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  • Justin Cheng

Kai Tak Cruise Terminal

Structure: Kai Tak Cruise Terminal

Location: Kai Tak, Hong Kong

Architect: Foster + Partners

Main Contractor: Dragages Hong Kong Limited

Recognising that Ocean Terminal’s cruise terminal was insufficient to accommodate future demand, the Government - particularly the Secretary for Economic Development, Stephen Ip, announced that Hong Kong required additional berths to leverage ascendant growth in the region. Notably, Hong Kong’s geographical proximity to mainland China and powerhouses such as Japan, India and rising economies such as Vietnam and Indonesia means that Hong Kongers could reach 50% of the world’s population within a 5-hour flight, underpinning the large demand for tourism and transportation. As such, seeing that a large plot of mainly underutilized land previously occupied by the famous - or infamous - Kai Tak Airport remained available, construction began in the early 2010s and it now services hundreds of ships from tens of companies across the Asia-Pacific and beyond.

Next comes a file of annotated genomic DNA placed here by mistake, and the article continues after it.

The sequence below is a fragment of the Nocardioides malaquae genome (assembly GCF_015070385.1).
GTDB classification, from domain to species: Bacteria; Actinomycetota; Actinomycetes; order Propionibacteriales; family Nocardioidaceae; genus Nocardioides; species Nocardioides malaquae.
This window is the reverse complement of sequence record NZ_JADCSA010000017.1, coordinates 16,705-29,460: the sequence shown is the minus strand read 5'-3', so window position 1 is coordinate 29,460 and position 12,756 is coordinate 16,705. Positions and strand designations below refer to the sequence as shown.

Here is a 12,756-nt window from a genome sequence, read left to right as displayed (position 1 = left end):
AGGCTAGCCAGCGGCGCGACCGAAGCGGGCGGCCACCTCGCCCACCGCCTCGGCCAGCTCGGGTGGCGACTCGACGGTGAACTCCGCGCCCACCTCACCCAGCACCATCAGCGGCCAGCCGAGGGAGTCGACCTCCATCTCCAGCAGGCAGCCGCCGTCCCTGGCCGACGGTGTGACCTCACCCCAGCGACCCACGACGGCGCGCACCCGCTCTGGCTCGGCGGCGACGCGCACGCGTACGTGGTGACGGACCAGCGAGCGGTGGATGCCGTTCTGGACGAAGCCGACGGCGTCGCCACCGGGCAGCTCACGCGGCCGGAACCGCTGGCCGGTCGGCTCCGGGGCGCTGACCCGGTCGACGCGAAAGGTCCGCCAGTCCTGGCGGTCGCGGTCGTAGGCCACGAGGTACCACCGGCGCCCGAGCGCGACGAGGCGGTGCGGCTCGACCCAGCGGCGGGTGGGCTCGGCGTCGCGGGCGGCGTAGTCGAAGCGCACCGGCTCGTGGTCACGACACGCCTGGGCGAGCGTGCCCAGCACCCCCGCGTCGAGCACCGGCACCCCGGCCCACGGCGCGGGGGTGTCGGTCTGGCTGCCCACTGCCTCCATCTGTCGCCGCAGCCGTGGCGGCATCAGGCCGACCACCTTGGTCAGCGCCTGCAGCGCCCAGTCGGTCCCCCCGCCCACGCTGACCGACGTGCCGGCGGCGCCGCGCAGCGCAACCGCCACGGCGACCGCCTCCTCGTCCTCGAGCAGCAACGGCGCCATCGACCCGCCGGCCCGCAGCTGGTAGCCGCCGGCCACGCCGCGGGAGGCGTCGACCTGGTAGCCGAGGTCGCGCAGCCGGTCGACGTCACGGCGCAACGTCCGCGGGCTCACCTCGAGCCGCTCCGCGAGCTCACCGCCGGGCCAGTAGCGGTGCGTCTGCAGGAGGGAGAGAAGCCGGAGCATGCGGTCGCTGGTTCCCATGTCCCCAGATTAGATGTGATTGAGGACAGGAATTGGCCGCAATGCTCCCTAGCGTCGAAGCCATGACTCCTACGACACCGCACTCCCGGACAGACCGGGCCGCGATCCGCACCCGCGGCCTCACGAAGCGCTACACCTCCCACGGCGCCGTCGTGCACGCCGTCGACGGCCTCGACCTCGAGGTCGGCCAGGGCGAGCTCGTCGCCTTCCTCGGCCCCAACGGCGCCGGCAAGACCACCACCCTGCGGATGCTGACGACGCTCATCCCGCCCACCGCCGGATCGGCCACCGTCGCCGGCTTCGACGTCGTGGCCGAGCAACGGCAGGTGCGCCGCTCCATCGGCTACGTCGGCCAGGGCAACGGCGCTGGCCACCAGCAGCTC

In late 2007, the HKSAR Government issued an open tender for construction and development of the structure, a process that lasted until September 2009 when core infrastructure work - such as a 1.8km two-lane road, drainage and sewerage work - was initiated. This helped spearhead the development of surrounding facilities such as the Kai Tak Park, which today, has been the site of several expos and even a carnival. Shortly after construction, the Mariner of the Seas, owned by venerable cruise line Royal Carribean Cruises, became the first cruise to dock at the terminal on 12/6/2013, a historic day for the development of the terminal.

Critically, the terminal has a linear and easy-to-navigate layout, arranged over three main levels. For instance, the baggage handling area and passenger arrival area are conveniently located on the ground level, allowing for easy access and transport

Furthermore, adorned on the top of the Terminal, the Kai Tak Cruise Terminal Park occupies a total area of 23,000 square meters, covering a fountain plaza, a central lawn and more. Its location on the tip of the former runway also allows visitors to take in a panoramic view of Hong Kong Island as well as some parts of the Kowloon Peninsula.

With its impressive architectural features and wide range of amenities, the Terminal has served a variety of cruises and a plethora of different people across the years, a true testament to Foster and Partners’ architectural expertise.



Photo Courtesy of Foster and Partners

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